Recently it was the tenth anniversary of sports marketing guru Mark McCormack’s death.
I read his fantastic books on business and leadership avidly when I was younger. He was a big influence on me.
Lately I have been thinking about his stories about Rolex, the watch company he did a lot of business with.
On one occasion he was dining with Andre Heiniger, the then chairman of Rolex, when a friend of Heiniger’s stopped by the table to say hello.
“How’s the watch business?” the friend asked.
“I have no idea,” Heiniger replied.
His friend laughed. Here was the head of the world’s most prestigious watchmaker saying that he didn’t know what was going on in his own industry.
But Heiniger was deadly serious. “Rolex is not in the watch business,” he continued. “We are in the luxury business.”
It’s interesting that Heiniger didn’t regard his company as being in the watch business because then his target market would be anybody who wanted to know what time it is.
This would mean that Rolex watches would make watches for everyone. Which they decidedly don’t!
Another story about Heiniger and Rolex was when McCormack was trying to sell them on the sponsoring of Wimbledon.
Heiniger was resistant to the idea because he saw it as mass market.
The legend is that McCormack took Heiniger to the Royal Box to let him drink in the Wimbledon atmosphere.
In McCormack’s words: “As we sat in the Royal Box, sipping tea and watching the match-in-progress, I could see him taking everything in: The antiquated elegance of the Centre Court stadium, the excitement of the match, the beauty and charm of this very special place.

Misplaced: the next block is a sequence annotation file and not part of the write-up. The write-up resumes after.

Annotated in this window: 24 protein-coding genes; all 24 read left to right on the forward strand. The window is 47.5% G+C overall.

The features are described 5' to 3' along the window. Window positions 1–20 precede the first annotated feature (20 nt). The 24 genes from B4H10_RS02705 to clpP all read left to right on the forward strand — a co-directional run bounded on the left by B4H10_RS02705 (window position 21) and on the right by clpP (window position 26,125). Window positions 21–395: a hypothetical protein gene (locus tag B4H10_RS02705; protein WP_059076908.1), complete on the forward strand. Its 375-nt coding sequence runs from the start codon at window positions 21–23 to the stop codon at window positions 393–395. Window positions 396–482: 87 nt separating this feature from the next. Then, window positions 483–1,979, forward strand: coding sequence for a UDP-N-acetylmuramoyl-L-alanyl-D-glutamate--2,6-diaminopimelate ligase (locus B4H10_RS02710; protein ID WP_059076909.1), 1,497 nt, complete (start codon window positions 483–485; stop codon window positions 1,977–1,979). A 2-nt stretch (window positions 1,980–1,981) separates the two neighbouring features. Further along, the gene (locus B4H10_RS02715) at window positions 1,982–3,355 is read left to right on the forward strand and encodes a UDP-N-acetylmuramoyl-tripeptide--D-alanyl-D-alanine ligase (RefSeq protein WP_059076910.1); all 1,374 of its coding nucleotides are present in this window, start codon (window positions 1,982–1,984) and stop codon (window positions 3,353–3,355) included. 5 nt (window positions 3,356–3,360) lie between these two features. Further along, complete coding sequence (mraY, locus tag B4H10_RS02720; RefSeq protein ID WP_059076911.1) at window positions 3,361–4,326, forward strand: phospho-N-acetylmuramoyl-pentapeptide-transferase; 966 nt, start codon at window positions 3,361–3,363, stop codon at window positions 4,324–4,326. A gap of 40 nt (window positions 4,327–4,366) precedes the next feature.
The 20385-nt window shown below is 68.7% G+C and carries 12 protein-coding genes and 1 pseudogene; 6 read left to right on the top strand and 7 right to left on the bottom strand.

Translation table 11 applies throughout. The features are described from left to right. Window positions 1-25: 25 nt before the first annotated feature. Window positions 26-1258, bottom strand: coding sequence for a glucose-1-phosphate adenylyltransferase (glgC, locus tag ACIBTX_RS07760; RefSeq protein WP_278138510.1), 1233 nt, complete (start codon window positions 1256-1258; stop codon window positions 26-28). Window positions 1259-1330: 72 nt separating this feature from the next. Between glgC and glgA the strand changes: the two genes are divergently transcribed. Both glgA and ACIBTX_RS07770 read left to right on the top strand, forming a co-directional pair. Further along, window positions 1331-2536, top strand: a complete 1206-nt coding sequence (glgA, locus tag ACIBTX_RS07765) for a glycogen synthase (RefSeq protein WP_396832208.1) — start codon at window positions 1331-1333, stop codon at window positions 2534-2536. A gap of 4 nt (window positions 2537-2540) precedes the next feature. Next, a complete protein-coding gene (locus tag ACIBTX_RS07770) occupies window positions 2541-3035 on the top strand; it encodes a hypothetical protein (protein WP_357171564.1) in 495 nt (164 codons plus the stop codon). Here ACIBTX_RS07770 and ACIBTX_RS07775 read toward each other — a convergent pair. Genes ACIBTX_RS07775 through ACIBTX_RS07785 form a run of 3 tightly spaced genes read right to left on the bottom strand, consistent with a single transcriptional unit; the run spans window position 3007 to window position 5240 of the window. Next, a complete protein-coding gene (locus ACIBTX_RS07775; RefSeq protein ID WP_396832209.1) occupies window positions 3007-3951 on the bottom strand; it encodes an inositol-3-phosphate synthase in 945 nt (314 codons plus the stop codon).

When the match was over, Heiniger turned to me and made a slow, sweeping gesture with his hand ‘This’, he said, ‘is Rolex’.”
These stories powerfully evoke the prestige of the Rolex brand but they also highlight a vital truth for all of us, which is the need to clearly identify what market we are in – or want to be in – and the need to be consistently congruent with that.
Sometimes this sense of who and what we really are as individuals and organisations is not as clear or defined as it should be to begin with and other times it is lost in the maelstrom of life and activity.
It is vital for leaders to maintain an organisation’s prestige and reputation, ensuring that everything connected with the organisation reflects this.
Even businesses perceived to be geared towards “low-end” markets can jack up the prestige factor by being the best in those markets.
All told, customers will go for the most prestigious brand they can afford.
Thinking about the “This is Rolex” statement by Andre Heiniger in relation to Wimbledon, the question is not “What is my organisation?” No, the real question should be “What do I want to say is my organisation?”
Prestige begins in the mind of the leader.
The story is told that when a certain football manager went to a struggling second division team he started by telling everyone that it was the greatest club and team in the world. And he kept on saying it till others caught the vision and responded accordingly.
Did it work?
The manager was Bill Shankly and the team was Liverpool.
A modern-day equivalent is Jose Mourinho who calls himself “The Special One” but crucially his great skill is making those around him believe they are special also.
Of course, image is a big part of it all but the real substance begins in the heart and mind of the leader.
Prestige is the thing that money can’t buy and is the elusive factor that separates the great from the decent.
Accepting mediocrity is toxic to prestige and renown.
It is a spiritual principle in life that, as the Book of Proverbs says:
A good name is more desirable than great riches; to be esteemed is better than silver or gold.
This is where leaders come in. Prestige is what leaders do.
The job of any leader is to set and maintain standards that builld and enhance the organisation’s prestige.
It is as simple and as enormous a responsibility as that.